She excused her behaviour at the interview by saying that when she was out she ‘shade hopped’ and also gained reassurance from knowing that the clinic would identify and manage any problems.
Concerns about feeling different and viewed by others as possessing an unacceptable difference was common in this group although their particular circumstances differed. For example, an Asian participant (participant 6, male, aged 20 years) described freckles as highly unusual and abnormal on a person with Asian skin and reported that comments and questions by the Asian community made him feel ‘like an outsider’ which corresponds with the notion of ‘felt stigma’ or feelings of shame associated with an unacceptable difference.22 This response contributed to his stress and loneliness and to a reluctance to increase the obviousness of his condition through rigorous photoprotection.
This subgroup of ‘strong resistors’ therefore described tensions between their desire to be seen and participate as normal, and worries about the effects of UVR without sufficient protection. For example, participant 18 (female, aged 27 years) worries about cancer but often feels ‘a bit left out’ as she can’t go outside at lunch with colleagues. She also acknowledged that although she sometimes wears long sleeves in summer, she does not usually wear a hat or reapply sunscreen which she regarded as greasy and staining. She explained that ‘some days I don’t bother with cream or covering up…Sometimes I think screw it, just go out. Then I think, oh, sugar,….But there’s consequences, just like oh my god.’ Similarly participant 12 (male, aged 26 years) explained that he worries about life expectancy and appreciates the advice and support given by the clinic but still goes out and socialises in the summer ‘…just to make myself feel better really, That’s about it.’.
Concerns about being perceived and responded to in terms of XP led to concealing the condition by reduced photoprotection, the use of a tinted foundation with a lower SPF and reluctance to disclose their condition to others. Reminders to photoprotect by family members were also often described as unhelpful as participant 12 (male, aged 21 years) explained, ‘I just think it’s a constant reminder that I’m different. So that’s why I don’t really like them (reminders).’.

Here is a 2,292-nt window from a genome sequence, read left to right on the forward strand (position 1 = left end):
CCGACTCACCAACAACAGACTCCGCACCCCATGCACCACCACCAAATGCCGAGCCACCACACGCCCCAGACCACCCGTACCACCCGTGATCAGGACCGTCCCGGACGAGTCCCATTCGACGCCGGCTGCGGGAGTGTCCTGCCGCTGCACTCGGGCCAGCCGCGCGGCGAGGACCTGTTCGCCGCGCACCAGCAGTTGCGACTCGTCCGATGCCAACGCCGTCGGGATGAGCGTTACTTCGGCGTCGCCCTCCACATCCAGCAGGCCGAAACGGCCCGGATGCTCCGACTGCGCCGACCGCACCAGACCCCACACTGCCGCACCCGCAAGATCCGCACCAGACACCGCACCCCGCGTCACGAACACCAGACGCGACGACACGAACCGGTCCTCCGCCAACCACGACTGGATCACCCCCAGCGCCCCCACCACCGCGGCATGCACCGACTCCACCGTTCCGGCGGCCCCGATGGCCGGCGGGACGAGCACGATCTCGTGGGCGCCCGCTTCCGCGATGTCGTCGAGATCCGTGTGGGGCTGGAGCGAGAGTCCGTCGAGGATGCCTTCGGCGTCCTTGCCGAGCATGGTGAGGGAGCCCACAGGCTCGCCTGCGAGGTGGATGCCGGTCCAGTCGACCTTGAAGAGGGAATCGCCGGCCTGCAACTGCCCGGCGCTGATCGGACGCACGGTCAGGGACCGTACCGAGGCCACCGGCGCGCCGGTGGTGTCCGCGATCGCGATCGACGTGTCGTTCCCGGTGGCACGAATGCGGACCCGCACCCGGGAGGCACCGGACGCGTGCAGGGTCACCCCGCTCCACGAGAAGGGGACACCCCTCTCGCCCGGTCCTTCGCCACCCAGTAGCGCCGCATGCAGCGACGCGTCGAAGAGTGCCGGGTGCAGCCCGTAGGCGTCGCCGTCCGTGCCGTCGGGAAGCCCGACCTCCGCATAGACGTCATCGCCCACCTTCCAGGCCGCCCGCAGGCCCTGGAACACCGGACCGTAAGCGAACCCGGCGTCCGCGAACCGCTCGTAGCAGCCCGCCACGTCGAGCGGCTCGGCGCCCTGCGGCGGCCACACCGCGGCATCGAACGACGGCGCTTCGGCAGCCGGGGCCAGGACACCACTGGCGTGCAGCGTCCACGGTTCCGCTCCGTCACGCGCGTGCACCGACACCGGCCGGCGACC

The other six people formed a subgroup of ‘occasional resistors’. They were all men and mainly in their mid-30s to mid-50s. They were not bothered about people knowing about their XP but had gaps in their photoprotection routines, often going outside for short periods without sunscreen. This appeared to partly reflect perceptions of low personal risk if they had lived 20 years or 30 years without major problems. There was also a view that life is uncertain and that exposure to UVR is just one of many risks they might encounter and so not a priority. They therefore preferred to ‘live for today’ and have ‘a happy life despite XP’. As participant 20 (male, aged 55 years) explained, ‘I don’t automatically put on sunscreen everyday even though I know I must….there’s no downsides to sunscreen, so it’s just time or not thinking about it or being too busy, or thinking no I can’t be bothered.’ He later explained, ‘I would rather do things that give me pleasure in life rather than get overly anxious about the ransom to the possible outcomes of not taking enough care.’
Some people referred to specific personal experiences as shaping these views, such as a close relative dying unexpectedly at a young age. Other reasons given for resisting rigorous photoprotection was their questioning the effectiveness of sunscreen or of photoprotection, generally, especially if they had experienced lesions on parts of the body normally covered.
All participants in the ‘resistant’ category thus emphasised the importance of leading a normal life but differed in whether the major influence on their behaviours arose from feelings of unacceptable differentness, or from perceptions of personal UVR risk being outweighed by other life priorities and risks.